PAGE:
Kilometre Zero

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Description:
In many countries, Kilometre Zero (also written km 0) or similar terms in other languages, is a particular location (often in the nation's capital city), from which distances are traditionally measured. A similar notion also exists for individual roads (that is, all locations on the road have a number, depending on their distance from that location), and for individual cities (often the city's central post office is used for this).

The most famous such marker of which any part survives from ancient times is the Milliarium Aureum ("Golden Milestone") of the Roman Empire, believed to be the literal origin for the maxim that "all roads lead to Rome."

Countries

Argentina

Argentina marks Klometre Zero with a monolith in Plaza Congreso in Buenos Aires. The work of the brothers Máximo and José Fioravanti, the structure was placed on the north side of Plaza Lorea on October 2, 1935; it was moved to its present location on May 18, 1944. An image of Our Lady of Luján (honored on the monolith as "the patron saint of the national road network") appears on the monolith's north face, a relief map of Argentina is on the south face, plaques in honor of José de San Martín are west, and on its eastern side, the date of the decree and the name of the relevant authorities.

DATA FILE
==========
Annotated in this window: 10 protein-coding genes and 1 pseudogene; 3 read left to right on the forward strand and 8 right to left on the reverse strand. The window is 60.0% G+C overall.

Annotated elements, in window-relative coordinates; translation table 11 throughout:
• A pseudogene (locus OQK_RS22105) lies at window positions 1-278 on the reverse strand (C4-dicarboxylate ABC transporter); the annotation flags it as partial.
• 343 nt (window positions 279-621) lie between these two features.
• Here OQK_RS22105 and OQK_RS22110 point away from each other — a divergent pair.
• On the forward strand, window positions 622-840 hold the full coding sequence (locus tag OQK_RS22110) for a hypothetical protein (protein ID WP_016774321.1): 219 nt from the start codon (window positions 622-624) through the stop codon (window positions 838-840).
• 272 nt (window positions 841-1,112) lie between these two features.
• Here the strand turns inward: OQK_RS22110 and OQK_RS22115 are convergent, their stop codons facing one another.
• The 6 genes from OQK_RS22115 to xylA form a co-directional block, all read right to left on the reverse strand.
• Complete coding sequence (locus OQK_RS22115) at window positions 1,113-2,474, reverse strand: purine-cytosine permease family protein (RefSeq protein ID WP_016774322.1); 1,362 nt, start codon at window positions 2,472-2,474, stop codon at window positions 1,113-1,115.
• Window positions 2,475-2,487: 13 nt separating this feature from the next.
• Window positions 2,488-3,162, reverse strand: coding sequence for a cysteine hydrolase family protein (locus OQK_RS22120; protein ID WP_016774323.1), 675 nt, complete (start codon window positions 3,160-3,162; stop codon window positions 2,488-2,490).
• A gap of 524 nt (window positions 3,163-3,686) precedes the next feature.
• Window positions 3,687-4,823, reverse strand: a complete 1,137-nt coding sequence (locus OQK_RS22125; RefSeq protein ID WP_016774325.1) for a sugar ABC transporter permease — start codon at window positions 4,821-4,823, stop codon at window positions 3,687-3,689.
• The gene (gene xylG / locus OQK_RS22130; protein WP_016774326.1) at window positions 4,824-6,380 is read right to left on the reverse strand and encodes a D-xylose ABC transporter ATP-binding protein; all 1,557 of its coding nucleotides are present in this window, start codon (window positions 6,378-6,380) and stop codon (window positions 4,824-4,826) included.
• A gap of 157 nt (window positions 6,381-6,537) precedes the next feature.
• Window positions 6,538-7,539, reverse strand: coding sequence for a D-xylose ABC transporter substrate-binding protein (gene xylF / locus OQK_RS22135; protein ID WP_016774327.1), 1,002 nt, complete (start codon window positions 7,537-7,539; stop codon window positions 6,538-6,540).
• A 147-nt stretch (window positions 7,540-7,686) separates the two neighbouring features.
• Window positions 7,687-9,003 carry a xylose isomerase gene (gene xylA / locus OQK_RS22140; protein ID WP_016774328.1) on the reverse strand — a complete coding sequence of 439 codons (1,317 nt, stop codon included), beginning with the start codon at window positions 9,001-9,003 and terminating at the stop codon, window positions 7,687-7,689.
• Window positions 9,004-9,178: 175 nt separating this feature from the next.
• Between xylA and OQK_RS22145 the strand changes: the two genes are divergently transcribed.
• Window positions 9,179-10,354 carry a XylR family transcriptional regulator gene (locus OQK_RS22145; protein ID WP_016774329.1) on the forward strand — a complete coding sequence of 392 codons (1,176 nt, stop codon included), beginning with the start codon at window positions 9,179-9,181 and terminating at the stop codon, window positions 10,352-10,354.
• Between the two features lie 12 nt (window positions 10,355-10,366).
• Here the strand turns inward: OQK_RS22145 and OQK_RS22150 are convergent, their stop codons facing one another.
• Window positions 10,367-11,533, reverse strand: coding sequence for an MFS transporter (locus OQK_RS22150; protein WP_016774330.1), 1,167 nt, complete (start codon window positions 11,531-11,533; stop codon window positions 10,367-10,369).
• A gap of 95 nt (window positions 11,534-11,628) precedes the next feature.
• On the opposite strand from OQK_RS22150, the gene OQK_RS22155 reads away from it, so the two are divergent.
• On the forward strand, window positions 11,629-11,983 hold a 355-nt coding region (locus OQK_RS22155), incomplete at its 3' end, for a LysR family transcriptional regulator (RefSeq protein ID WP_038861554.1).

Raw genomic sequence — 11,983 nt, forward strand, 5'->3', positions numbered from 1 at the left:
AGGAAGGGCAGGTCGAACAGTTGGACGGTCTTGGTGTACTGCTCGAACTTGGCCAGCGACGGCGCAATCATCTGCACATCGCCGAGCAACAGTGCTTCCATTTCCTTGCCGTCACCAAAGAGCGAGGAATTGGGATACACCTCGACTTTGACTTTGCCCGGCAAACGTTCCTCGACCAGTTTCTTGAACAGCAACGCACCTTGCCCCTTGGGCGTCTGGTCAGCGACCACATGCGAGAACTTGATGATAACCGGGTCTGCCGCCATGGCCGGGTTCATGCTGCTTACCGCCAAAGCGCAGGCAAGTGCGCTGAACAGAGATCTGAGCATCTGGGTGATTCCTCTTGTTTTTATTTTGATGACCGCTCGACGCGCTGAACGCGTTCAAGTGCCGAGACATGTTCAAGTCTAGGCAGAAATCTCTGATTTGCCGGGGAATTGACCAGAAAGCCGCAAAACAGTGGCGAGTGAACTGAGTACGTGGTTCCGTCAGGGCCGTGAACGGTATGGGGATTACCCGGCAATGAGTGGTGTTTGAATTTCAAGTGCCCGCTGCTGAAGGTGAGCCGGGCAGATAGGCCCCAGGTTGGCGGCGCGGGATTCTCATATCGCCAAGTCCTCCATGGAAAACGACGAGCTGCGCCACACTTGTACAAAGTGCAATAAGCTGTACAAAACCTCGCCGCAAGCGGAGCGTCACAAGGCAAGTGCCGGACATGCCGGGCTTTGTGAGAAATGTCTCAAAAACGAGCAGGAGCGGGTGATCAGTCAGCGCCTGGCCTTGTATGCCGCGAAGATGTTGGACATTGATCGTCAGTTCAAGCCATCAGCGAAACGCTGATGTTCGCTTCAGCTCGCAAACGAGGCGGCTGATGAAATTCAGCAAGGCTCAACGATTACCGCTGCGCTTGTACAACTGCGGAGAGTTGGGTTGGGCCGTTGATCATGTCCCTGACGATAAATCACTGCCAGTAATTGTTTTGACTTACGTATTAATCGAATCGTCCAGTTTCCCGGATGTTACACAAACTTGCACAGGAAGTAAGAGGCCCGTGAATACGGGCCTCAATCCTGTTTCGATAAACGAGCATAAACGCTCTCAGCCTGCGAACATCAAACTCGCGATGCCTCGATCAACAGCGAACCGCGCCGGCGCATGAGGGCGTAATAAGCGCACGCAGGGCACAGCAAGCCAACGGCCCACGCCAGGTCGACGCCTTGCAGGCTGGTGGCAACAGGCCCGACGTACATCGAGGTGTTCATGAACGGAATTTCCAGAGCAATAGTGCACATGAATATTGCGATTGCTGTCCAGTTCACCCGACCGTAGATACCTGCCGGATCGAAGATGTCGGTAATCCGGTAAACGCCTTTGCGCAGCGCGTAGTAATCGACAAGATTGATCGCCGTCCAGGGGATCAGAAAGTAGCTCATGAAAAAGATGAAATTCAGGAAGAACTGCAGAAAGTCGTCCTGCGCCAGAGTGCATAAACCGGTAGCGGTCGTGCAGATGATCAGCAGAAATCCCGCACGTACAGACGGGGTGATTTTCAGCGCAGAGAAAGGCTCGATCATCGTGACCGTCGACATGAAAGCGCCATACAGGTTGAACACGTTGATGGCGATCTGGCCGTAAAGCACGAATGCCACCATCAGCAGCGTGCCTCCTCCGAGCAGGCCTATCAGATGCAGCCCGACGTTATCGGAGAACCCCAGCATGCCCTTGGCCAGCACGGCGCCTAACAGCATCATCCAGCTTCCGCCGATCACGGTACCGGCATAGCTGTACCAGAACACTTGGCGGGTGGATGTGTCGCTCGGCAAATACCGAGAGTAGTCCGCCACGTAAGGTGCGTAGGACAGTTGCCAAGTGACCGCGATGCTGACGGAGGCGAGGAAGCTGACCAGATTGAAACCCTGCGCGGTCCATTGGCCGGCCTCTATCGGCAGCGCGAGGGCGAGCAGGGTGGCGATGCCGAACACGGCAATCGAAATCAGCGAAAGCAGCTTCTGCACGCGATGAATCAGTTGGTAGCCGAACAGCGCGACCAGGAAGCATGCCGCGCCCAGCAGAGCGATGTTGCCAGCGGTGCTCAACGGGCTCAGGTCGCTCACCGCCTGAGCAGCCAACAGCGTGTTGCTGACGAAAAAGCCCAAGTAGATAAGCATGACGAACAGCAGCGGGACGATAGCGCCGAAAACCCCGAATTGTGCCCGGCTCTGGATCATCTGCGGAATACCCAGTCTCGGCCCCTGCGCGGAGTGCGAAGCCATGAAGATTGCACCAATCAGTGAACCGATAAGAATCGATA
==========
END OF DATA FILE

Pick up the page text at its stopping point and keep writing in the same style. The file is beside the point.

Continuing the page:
Australia

Highways in Australia are usually built and maintained by the states and territories. In the state of New South Wales, highway distances (mileage) were traditionally measured...
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